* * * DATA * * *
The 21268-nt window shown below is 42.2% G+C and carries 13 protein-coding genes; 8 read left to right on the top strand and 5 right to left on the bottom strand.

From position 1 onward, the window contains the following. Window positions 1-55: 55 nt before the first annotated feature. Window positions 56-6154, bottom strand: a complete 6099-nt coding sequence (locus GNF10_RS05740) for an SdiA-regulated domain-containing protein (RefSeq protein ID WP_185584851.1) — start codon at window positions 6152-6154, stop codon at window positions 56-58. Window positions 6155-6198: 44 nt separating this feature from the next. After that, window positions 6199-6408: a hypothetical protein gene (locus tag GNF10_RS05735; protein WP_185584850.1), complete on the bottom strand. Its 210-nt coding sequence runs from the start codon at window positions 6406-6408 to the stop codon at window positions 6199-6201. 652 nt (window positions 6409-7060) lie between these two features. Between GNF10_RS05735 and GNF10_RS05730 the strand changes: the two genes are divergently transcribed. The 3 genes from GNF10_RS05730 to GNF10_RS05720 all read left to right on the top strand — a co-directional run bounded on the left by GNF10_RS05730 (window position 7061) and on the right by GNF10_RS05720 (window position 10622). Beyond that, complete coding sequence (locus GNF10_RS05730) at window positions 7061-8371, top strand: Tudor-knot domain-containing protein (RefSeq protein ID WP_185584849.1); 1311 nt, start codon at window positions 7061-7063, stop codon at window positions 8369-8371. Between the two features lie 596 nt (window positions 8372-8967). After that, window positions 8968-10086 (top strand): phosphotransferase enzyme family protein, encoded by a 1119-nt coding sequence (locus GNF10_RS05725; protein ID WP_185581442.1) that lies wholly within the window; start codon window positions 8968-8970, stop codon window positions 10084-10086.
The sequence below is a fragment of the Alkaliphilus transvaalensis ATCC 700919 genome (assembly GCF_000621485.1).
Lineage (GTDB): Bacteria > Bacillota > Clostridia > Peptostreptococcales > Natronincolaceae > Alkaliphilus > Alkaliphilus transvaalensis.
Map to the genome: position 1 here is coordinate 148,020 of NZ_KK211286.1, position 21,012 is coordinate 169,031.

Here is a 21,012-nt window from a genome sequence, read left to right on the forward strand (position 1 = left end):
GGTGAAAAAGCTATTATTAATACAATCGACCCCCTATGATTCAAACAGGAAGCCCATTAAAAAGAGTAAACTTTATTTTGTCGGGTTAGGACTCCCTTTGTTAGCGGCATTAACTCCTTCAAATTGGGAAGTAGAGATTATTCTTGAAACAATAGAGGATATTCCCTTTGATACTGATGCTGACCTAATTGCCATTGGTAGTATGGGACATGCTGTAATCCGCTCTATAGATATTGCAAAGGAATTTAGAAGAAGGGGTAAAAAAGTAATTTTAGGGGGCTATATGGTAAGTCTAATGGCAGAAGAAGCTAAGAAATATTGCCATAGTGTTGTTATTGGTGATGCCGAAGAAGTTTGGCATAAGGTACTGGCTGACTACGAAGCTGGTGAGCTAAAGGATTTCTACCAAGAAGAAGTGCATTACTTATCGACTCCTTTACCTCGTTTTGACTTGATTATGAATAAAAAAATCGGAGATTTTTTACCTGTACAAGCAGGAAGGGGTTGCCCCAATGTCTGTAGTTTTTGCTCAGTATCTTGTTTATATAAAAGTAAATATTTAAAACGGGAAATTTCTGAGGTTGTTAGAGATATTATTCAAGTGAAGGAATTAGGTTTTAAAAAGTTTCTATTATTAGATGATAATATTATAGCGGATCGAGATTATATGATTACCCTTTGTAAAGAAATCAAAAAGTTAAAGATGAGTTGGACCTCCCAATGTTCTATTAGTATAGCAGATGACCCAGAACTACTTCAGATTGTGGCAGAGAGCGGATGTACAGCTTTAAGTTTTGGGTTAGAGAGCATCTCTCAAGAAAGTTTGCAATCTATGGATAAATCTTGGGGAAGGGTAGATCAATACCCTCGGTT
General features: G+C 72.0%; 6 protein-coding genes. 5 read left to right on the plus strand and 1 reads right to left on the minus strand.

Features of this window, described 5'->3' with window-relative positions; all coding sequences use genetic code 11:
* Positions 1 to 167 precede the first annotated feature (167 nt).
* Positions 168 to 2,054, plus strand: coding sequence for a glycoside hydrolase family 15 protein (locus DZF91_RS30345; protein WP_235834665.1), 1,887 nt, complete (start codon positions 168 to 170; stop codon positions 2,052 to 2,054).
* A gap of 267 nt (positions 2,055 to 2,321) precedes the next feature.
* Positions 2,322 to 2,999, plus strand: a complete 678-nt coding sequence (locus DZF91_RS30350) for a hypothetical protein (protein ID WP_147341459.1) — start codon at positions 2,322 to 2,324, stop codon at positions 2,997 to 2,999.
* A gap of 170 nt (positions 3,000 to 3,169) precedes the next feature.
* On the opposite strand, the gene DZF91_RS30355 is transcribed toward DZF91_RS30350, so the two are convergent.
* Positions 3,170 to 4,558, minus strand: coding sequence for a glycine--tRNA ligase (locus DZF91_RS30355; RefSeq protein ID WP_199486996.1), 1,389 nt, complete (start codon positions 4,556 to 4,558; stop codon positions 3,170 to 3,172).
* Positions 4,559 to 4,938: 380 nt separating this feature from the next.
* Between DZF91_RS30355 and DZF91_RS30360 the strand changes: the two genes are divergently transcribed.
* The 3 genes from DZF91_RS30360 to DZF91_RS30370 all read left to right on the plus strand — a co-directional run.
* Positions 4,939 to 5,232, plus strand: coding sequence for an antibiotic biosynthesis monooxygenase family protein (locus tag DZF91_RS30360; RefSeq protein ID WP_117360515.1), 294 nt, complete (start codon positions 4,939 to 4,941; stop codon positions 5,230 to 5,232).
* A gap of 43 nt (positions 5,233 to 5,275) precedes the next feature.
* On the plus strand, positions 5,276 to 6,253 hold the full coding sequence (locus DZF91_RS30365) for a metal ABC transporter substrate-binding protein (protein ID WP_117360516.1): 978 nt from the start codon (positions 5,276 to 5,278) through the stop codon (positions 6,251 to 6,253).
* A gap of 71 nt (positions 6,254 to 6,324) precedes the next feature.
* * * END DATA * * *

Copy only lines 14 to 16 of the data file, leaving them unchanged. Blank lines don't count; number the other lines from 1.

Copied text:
* A gap of 170 nt (positions 3,000 to 3,169) precedes the next feature.
* On the opposite strand, the gene DZF91_RS30355 is transcribed toward DZF91_RS30350, so the two are convergent.
* Positions 3,170 to 4,558, minus strand: coding sequence for a glycine--tRNA ligase (locus DZF91_RS30355; RefSeq protein ID WP_199486996.1), 1,389 nt, complete (start codon positions 4,556 to 4,558; stop codon positions 3,170 to 3,172).